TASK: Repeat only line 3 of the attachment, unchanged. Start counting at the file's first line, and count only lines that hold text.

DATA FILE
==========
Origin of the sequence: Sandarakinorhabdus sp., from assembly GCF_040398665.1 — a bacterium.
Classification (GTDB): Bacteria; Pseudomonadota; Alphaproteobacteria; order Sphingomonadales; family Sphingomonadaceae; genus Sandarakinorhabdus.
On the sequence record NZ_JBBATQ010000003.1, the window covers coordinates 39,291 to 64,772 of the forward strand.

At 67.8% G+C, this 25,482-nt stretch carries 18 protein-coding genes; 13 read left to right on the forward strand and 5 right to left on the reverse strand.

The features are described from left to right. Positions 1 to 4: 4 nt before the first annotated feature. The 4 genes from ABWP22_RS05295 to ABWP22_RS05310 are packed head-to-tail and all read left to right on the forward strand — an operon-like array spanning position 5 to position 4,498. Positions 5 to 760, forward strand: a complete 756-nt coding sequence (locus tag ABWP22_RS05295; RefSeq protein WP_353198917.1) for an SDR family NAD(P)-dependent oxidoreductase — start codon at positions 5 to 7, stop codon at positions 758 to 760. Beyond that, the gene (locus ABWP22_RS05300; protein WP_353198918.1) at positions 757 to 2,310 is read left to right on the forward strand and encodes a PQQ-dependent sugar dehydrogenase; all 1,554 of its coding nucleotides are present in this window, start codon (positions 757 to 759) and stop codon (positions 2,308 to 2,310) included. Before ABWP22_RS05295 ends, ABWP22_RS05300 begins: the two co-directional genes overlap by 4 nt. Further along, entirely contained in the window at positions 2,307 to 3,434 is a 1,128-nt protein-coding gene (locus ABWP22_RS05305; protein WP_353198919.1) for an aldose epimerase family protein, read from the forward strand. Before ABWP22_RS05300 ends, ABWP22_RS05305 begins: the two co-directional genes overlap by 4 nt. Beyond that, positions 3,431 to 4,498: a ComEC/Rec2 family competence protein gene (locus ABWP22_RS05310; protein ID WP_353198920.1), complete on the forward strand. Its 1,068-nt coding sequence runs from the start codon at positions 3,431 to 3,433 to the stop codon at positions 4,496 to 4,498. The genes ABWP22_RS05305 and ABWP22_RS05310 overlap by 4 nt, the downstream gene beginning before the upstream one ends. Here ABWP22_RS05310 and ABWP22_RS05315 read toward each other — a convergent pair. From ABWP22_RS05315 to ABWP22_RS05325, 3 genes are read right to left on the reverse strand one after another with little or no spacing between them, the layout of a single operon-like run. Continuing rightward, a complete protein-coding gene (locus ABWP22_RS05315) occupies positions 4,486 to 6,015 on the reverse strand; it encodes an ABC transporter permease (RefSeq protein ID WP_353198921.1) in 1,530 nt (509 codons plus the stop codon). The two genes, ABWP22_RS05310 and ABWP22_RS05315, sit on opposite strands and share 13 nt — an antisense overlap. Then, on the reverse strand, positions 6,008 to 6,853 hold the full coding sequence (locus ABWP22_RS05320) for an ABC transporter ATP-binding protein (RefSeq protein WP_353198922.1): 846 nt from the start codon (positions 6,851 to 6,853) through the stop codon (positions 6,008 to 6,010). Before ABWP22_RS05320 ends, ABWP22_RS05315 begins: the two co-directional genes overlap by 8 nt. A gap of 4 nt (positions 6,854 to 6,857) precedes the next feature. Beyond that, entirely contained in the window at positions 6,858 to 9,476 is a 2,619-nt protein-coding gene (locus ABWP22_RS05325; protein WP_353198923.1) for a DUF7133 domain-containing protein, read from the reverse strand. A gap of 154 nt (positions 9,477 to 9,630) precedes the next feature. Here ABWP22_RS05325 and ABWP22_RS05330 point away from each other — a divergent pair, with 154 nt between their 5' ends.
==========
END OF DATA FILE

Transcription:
On the sequence record NZ_JBBATQ010000003.1, the window covers coordinates 39,291 to 64,772 of the forward strand.